It’s not global headwinds causing Australia’s economy to tank. As Alan Austin argues, we should be catching the global tailwinds — if the captain of the ship only had a proper map, the first mate could work the compass and the petty officers didn’t get tangled up in the rigging.
MATHIAS CORMANN is doing it again. He seldom gave an interview in his early years as finance minister without insisting “global headwinds” were impeding Australia’s economic progress. These ten pages show that. He belayed this in 2018 – four years into the current global boom – and switched instead to spruiking Australia’s “jobs and growth”.
Now the jobless rate is creeping up, economic growth has stumbled, interest rates have been cut and other indicators are sliding, he is back to “global headwinds” again.
There are no significant headwinds. The government wants to trick us into believing there are. Mainstream economics reporters know this is a ruse but play along.
Janet Albrechtsen in The Australian last Sunday claimed
“the 2019 election augurs well, given global economic headwinds.”
On Tuesday, Eryk Bagshaw, who knows better, wrote in The Canberra Times that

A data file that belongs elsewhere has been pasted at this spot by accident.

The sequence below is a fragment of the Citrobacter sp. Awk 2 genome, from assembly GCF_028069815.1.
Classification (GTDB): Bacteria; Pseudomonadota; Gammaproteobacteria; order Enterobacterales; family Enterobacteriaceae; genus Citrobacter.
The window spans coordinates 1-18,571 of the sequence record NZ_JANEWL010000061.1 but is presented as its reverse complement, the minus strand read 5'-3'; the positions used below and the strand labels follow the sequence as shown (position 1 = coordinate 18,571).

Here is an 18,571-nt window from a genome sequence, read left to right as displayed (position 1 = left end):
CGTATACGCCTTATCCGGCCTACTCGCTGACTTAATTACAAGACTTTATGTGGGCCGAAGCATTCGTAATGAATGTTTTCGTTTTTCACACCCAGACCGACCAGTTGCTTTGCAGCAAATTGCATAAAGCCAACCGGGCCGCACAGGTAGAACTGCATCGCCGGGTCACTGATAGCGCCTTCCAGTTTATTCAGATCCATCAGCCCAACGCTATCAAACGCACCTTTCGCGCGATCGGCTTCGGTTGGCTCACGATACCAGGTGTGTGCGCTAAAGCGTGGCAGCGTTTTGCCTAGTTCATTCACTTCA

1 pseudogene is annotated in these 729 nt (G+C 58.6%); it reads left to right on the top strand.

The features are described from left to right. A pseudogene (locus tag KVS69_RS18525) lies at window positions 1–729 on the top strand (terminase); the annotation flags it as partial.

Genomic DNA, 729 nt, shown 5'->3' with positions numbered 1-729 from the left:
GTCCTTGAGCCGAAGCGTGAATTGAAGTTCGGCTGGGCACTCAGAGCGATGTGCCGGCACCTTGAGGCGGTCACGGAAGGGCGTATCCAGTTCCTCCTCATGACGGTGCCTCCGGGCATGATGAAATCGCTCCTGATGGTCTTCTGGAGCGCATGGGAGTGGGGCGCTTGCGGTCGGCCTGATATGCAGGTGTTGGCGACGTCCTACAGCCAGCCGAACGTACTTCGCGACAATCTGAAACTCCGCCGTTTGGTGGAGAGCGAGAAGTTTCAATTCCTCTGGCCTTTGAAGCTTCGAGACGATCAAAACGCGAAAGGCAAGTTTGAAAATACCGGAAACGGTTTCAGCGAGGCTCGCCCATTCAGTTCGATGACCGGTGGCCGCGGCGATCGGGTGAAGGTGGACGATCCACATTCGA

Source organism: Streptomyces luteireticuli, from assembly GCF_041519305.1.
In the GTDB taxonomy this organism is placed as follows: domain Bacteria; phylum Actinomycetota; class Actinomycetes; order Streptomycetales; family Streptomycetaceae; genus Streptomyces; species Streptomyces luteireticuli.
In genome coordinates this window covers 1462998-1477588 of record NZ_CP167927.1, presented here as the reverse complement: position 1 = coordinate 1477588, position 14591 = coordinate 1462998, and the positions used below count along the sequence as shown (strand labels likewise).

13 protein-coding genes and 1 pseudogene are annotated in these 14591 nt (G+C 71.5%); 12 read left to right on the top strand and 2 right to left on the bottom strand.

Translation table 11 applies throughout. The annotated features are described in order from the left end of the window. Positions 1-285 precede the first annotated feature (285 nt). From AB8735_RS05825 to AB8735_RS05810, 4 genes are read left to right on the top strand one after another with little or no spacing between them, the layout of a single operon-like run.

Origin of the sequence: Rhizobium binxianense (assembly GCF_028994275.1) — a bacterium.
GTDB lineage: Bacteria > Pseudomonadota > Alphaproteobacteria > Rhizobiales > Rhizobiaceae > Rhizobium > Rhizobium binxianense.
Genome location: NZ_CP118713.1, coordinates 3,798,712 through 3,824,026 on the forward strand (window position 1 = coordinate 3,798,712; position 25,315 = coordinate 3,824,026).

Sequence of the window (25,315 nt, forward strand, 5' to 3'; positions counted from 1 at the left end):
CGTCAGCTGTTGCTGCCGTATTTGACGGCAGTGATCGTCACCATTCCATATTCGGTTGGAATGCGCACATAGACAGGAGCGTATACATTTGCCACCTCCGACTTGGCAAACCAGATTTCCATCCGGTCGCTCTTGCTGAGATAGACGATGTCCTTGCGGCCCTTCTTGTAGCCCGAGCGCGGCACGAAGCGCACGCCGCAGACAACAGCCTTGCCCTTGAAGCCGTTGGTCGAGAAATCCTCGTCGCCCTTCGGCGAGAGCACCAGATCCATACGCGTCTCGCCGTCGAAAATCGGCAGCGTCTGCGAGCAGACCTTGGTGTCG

“the tax cuts alone were in the economy’s best interest amid growing economic headwinds.”
Neither writer queried – or established – the validity of the expression.
Today’s winds are definitely from abaft. The global economy is as strong as it has been since the balmy breezes of 2006 and 2007 before the typhoons of 2008.
How can we tell? Simply by tracking the key measures of global economic health.
One barometer to fare the weather is the table of annual GDP growth numbers for all 36 wealthy member countries of the Organisation for Economic Cooperation and Development (OECD). The World Bank DataBank has this data from 1961 to 2017. Trading Economics has quarterly figures up to March 2019.
Our first chart shows the average annual GDP growth in 2007 was a robust 4.60 per cent. Australia ranked 17th among those 36 countries on 3.78 per cent. Just below average. Note that all 36 countries were in positive growth.
Then came the devastating global financial crisis (GFC) which sent all but a few OECD economies into reverse. By the end of 2008, the average growth was just 0.75 per cent, with only Australia, Poland and Slovakia growing above 3.6 per cent.
By 2009, the devastation was deeper. The average growth had plummeted to negative 4.42 per cent. Only five countries recorded growth above zero — Australia, Israel, South Korea, New Zealand and Poland.
The green chart shows Australia with the second strongest GDP growth in 2009, at 1.92 per cent. Only Poland was higher, at 2.82. Now, those were headwinds!
Through the Labor years, Australia was in the top five OECD economies by GDP growth three times. The yellow chart, below, shows that in 2013 when Labor lost office growth was 2.64 per cent, ranking eighth
For much of its history, Australia’s robust economy has been in the top ten. It should still be there today. It was only after the change of settings in the Coalition government’s 2014 federal budget that the sails lost their trim and the vessel began to list to starboard.